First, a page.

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Interview: Amen Dunes is Punk in ‘Love’

Amen Dunes has a knack for music that forces trancelike introspection or solipsism, though the psychedelic tag attached to the sound never really made sense to me. The music is more of a nature-inspired folk pop. Fronted by principal songwriter and vocalist Damon McMahon, Amen Dunes have just released Love, another introspective album — but this time there’s more willingness to share. This is clear through the lyricism of the songs on the record and behind the scenes (members of Godspeed You! Black Emperor and Iceage contributed to it). When I meet McMahon in Greenpoint, it’s clear that he’s just as willing to share in real life as we discuss everything from staying true to yourself, disillusion with New York City living, and punk ideals. More below.

In a past interview you talked about staying true to yourself, which is something I can really relate to. I wanted to ask, how hard is that? Especially since you’ve been living in New York pretty much your whole life and this city expects you to adapt to it.

It’s really hard because you’re right, even the city changes as an entity or something like that. With music it’s always hard, it always has costs to be yourself. It’s so much easier to get into the slip stream of the majority of people in New York and just do what they do and be appeasing. There’s always resistance here, if you want to be yourself, weirdly enough. It’s a place that attracts artistic people but I feel there’s groupthink going on.

Yeah, for sure. Everyone’s trying to be an individual but just one specific kind of individual.

[Laughs] Yeah, totally. Which group individual am I going to be?

Do you find that unwavering and being true to yourself gets easier as you get older?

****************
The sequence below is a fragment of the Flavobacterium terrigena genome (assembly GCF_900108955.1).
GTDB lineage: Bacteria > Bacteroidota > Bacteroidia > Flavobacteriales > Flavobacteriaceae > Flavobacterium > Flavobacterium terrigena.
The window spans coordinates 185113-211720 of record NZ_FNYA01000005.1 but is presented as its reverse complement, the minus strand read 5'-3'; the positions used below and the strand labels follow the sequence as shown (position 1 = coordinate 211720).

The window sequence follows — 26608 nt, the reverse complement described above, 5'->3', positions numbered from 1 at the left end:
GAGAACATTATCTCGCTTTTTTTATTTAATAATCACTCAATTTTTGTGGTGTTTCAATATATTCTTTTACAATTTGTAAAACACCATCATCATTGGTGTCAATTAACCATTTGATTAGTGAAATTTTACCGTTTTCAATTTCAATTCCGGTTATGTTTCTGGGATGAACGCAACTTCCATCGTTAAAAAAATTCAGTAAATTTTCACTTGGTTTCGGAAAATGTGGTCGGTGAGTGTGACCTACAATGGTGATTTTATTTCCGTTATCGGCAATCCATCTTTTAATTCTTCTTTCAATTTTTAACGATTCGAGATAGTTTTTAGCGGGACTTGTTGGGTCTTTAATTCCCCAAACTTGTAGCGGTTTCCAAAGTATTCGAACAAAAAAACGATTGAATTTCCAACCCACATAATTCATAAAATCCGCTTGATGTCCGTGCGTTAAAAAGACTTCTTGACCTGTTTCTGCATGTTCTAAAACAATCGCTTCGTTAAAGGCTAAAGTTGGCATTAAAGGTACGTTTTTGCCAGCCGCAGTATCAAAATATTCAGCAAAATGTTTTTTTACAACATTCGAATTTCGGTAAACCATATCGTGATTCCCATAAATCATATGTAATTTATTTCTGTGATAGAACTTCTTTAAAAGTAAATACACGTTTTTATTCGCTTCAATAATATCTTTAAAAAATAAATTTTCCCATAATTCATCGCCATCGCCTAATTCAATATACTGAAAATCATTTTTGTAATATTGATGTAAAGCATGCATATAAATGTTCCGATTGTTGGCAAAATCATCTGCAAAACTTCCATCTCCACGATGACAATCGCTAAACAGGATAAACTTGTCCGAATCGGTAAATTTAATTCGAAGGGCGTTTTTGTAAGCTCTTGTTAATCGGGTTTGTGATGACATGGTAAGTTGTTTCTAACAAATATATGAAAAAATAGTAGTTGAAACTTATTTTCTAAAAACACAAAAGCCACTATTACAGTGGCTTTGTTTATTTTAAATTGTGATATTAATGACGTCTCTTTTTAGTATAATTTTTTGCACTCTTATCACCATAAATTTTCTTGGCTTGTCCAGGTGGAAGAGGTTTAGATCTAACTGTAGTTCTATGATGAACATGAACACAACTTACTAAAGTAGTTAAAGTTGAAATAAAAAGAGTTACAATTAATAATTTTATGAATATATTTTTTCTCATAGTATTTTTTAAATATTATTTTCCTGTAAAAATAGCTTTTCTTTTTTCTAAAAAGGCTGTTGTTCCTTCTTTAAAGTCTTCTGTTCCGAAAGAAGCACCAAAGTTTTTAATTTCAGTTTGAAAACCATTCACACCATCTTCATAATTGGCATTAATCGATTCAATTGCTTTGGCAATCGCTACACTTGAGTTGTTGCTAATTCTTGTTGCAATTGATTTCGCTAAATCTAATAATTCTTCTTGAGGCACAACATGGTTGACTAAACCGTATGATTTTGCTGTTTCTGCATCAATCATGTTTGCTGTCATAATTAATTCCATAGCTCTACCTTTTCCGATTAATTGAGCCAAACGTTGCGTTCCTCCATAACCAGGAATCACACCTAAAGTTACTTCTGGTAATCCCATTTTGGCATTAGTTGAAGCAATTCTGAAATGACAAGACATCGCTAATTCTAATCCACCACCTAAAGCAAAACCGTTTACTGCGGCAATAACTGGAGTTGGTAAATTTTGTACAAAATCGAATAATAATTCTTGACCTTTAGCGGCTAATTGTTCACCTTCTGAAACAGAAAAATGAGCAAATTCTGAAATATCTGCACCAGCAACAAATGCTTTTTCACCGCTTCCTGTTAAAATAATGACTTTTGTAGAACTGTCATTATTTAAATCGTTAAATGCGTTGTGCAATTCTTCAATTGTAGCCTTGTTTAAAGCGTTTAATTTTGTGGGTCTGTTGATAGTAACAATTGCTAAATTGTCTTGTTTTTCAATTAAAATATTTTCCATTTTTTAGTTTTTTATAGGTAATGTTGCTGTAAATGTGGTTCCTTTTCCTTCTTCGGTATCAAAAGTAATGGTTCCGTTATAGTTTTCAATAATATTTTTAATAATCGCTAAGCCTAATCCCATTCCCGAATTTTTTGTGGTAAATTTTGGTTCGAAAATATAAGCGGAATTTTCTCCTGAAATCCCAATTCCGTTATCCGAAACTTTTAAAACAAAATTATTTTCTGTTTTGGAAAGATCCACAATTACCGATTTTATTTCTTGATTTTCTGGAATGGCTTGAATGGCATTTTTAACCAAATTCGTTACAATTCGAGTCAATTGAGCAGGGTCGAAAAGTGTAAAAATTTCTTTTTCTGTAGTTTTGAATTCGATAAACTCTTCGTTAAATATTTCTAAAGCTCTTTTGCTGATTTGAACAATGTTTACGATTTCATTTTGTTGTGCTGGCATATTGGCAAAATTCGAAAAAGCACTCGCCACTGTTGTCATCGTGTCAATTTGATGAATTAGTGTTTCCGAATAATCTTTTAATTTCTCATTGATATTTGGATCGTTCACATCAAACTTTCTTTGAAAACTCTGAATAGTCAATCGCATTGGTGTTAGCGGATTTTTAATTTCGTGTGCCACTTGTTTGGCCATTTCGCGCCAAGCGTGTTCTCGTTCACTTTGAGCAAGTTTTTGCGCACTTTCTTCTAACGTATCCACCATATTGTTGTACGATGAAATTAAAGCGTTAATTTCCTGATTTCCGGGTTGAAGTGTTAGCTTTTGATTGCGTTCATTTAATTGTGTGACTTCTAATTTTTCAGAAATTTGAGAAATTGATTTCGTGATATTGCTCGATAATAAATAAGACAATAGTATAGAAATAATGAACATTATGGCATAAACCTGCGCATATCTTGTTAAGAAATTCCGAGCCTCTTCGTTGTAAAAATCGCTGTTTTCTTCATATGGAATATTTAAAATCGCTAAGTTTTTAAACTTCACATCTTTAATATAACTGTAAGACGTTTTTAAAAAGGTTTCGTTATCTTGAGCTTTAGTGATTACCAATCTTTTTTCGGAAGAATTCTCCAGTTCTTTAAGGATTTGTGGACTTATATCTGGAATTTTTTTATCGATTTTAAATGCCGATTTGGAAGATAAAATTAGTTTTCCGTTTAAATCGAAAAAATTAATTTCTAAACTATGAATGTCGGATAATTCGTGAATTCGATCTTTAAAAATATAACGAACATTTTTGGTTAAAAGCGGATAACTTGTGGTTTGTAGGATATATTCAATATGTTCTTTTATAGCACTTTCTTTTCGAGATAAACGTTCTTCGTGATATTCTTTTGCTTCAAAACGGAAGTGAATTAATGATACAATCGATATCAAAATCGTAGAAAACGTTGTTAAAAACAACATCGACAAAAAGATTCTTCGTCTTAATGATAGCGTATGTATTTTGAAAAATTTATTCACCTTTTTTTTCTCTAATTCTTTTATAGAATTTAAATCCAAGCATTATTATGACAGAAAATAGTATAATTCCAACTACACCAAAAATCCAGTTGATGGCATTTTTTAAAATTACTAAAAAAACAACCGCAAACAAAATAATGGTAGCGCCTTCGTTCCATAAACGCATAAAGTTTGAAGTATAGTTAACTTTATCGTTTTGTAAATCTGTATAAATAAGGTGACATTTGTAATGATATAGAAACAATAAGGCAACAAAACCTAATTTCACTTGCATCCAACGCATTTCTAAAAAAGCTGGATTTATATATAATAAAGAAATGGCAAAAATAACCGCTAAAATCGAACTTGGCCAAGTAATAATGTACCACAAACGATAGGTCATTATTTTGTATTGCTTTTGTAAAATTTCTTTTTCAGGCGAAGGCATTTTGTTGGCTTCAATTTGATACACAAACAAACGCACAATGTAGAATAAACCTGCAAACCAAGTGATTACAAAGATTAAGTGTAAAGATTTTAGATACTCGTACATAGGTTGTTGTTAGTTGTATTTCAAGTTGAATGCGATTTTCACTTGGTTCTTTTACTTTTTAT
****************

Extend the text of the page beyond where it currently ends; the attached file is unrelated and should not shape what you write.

Yeah, totally easier. I can just speak through musically. Dealing with so much rejection over the years from just being myself. It would have been so much easier to observe the few musical elements that were popular or trendy and then just do exactly that to stay safe. I’ve seen musicians do that but eventually people recognize that and don’t respect it. It’s gotten easier over time but I’ve had to go through cycles of people not being pleased with my wanting to do what I wanted to do.

You could say that kind of happened with Sacred Bones and Spoiler.

With Spoiler you could say that no one even noticed enough to reject it [laughs]. Spoiler happened late enough so that people who like Amen Dunes would be open to that. It was less of a rejection because it happened later on. But in a way it was a rejection because it was weird in an uncool way. No one really wanted to mess with it.

How did you take that kind of reception? Did that make you think that you should take other people’s ideas into consideration?

No, because I always have one or two people that I always trust. If they think it’s good then I can disregard everybody else. With the main Amen Dunes songwriting, if I like it, it’s good enough. I really don’t care what other people think.

So going from Spoiler to Love I feel like Love is a lot warmer. Even just from the title, Love. I know you collaborated with people for the first time on this. Did the warmth come by because of the collaboration or was that already there?

That was already there I think. When I started writing it and figuring it out I knew I wanted to do an album that was more open, warmer, and generous. The other ones are definitely not that. It was a conscious choice. I think that led to being more open to collaborating.

You called the album Love because you’re on Sacred Bones and there’s all these “dark” bands and you were trying to outpunk them, which I thought was great. It also reminded me of this Anarchy 101 type-book. It’s called Days of War, Nights of Love. There’s one section of the book that says “falling in love is the ultimate act of revolution.” Does that relate to you at all?

Yeah, it’s very rebellious. Love is the opposite of what it means to be cool. The thing is, this record still has its barbs in there because I like to be antagonistic even though I’m being open. In general, it’s rebellious because it’s open — and with loving the guard is down.

I also noticed that the lyrics are a lot easier to decipher.